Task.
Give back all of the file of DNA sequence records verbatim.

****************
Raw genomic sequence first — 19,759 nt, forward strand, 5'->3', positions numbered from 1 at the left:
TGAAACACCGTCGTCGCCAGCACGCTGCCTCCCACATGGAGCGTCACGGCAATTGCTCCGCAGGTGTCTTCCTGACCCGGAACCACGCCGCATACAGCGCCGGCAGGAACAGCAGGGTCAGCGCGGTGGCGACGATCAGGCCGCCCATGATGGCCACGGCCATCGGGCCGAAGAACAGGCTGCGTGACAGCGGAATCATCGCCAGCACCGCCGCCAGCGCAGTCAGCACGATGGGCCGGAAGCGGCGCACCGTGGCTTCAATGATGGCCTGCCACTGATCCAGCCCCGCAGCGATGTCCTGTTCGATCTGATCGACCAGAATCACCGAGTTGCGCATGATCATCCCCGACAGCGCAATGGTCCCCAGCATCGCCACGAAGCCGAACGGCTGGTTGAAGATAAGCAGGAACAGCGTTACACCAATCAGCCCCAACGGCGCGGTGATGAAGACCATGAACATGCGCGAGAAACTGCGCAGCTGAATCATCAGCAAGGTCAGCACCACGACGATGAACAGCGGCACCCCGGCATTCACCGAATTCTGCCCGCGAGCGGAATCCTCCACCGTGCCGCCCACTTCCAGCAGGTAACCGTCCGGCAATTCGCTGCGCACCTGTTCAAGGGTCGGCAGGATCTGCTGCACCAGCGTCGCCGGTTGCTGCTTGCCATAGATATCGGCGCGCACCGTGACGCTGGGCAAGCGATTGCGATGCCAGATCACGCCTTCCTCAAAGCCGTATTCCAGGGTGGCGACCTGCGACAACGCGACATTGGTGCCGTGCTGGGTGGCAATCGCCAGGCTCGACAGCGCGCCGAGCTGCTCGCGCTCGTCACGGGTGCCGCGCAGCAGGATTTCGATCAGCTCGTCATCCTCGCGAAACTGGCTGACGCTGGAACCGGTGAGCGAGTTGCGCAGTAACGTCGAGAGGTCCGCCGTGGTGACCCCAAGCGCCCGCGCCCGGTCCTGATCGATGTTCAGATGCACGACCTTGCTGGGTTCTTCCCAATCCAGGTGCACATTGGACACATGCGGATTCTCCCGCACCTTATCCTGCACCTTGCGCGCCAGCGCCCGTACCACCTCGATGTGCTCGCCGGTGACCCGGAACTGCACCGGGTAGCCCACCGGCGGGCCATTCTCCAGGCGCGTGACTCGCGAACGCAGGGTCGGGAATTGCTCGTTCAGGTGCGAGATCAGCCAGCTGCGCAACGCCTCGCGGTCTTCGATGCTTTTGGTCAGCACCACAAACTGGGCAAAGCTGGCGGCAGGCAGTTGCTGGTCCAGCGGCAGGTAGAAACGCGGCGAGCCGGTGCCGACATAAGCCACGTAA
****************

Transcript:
Raw genomic sequence first — 19,759 nt, forward strand, 5'->3', positions numbered from 1 at the left:
TGAAACACCGTCGTCGCCAGCACGCTGCCTCCCACATGGAGCGTCACGGCAATTGCTCCGCAGGTGTCTTCCTGACCCGGAACCACGCCGCATACAGCGCCGGCAGGAACAGCAGGGTCAGCGCGGTGGCGACGATCAGGCCGCCCATGATGGCCACGGCCATCGGGCCGAAGAACAGGCTGCGTGACAGCGGAATCATCGCCAGCACCGCCGCCAGCGCAGTCAGCACGATGGGCCGGAAGCGGCGCACCGTGGCTTCAATGATGGCCTGCCACTGATCCAGCCCCGCAGCGATGTCCTGTTCGATCTGATCGACCAGAATCACCGAGTTGCGCATGATCATCCCCGACAGCGCAATGGTCCCCAGCATCGCCACGAAGCCGAACGGCTGGTTGAAGATAAGCAGGAACAGCGTTACACCAATCAGCCCCAACGGCGCGGTGATGAAGACCATGAACATGCGCGAGAAACTGCGCAGCTGAATCATCAGCAAGGTCAGCACCACGACGATGAACAGCGGCACCCCGGCATTCACCGAATTCTGCCCGCGAGCGGAATCCTCCACCGTGCCGCCCACTTCCAGCAGGTAACCGTCCGGCAATTCGCTGCGCACCTGTTCAAGGGTCGGCAGGATCTGCTGCACCAGCGTCGCCGGTTGCTGCTTGCCATAGATATCGGCGCGCACCGTGACGCTGGGCAAGCGATTGCGATGCCAGATCACGCCTTCCTCAAAGCCGTATTCCAGGGTGGCGACCTGCGACAACGCGACATTGGTGCCGTGCTGGGTGGCAATCGCCAGGCTCGACAGCGCGCCGAGCTGCTCGCGCTCGTCACGGGTGCCGCGCAGCAGGATTTCGATCAGCTCGTCATCCTCGCGAAACTGGCTGACGCTGGAACCGGTGAGCGAGTTGCGCAGTAACGTCGAGAGGTCCGCCGTGGTGACCCCAAGCGCCCGCGCCCGGTCCTGATCGATGTTCAGATGCACGACCTTGCTGGGTTCTTCCCAATCCAGGTGCACATTGGACACATGCGGATTCTCCCGCACCTTATCCTGCACCTTGCGCGCCAGCGCCCGTACCACCTCGATGTGCTCGCCGGTGACCCGGAACTGCACCGGGTAGCCCACCGGCGGGCCATTCTCCAGGCGCGTGACTCGCGAACGCAGGGTCGGGAATTGCTCGTTCAGGTGCGAGATCAGCCAGCTGCGCAACGCCTCGCGGTCTTCGATGCTTTTGGTCAGCACCACAAACTGGGCAAAGCTGGCGGCAGGCAGTTGCTGGTCCAGCGGCAGGTAGAAACGCGGCGAGCCGGTGCCGACATAAGCCACGTAA